Tuesday, 5 February 2019

Questions (46)

Alan Kelly

Question:

46. Deputy Alan Kelly asked the Minister for Health if a guarantee will be provided that the 24-week delay in smear testing under the CervicalCheck programme has not adversely affected the health outcomes for some women [5414/19]

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Oral answers (6 contributions) (Question to Health)

As stated, there are comprehensive delays in screening women for cervical cancer. The delays have maximised at 24 weeks, if not longer. While I accept the Minister's bona fides in respect of why he did this, I ask him to provide a guarantee for the House that the delay will not have a significant impact on any woman's health prognosis.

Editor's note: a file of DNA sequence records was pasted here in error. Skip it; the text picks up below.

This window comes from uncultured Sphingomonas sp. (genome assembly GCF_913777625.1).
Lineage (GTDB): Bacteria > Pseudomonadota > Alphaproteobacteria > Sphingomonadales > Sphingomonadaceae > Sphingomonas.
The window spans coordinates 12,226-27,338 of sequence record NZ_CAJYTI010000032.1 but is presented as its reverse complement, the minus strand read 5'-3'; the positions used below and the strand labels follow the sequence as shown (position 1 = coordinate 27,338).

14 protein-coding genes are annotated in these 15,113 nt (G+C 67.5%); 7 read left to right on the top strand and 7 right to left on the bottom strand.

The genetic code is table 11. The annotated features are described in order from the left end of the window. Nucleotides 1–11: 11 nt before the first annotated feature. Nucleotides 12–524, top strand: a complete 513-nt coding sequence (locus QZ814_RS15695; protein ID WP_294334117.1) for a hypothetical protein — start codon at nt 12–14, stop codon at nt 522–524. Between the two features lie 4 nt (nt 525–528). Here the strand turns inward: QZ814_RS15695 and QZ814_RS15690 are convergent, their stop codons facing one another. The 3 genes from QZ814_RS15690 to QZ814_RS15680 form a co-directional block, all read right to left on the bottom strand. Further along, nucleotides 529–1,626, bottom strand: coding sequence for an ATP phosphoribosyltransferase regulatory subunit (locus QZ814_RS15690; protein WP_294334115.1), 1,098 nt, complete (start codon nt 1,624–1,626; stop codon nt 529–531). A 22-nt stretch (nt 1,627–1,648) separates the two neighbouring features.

I thank the Deputy for his question and acknowledge the significant advocacy work he has done in this area. The unprecedented demand for cervical screening in 2018 owing to understandable concerns of women, as well as an increased uptake of screening, has led to long and very regrettable delays in the reporting of results. The fact that new women have opted into the programme for the first time is important. The HSE has advised me that results are being reported on average within 22 weeks of the test being taken. As with all averages, some case results are reported in a much shorter period, while in other cases, the period is longer. Addressing these delays is a top priority for me, my Department and the HSE. The HSE is working actively to manage the issue and identify additional capacity, where possible. However, the global shortage of cytology capacity must be borne in mind as it means that this is very challenging.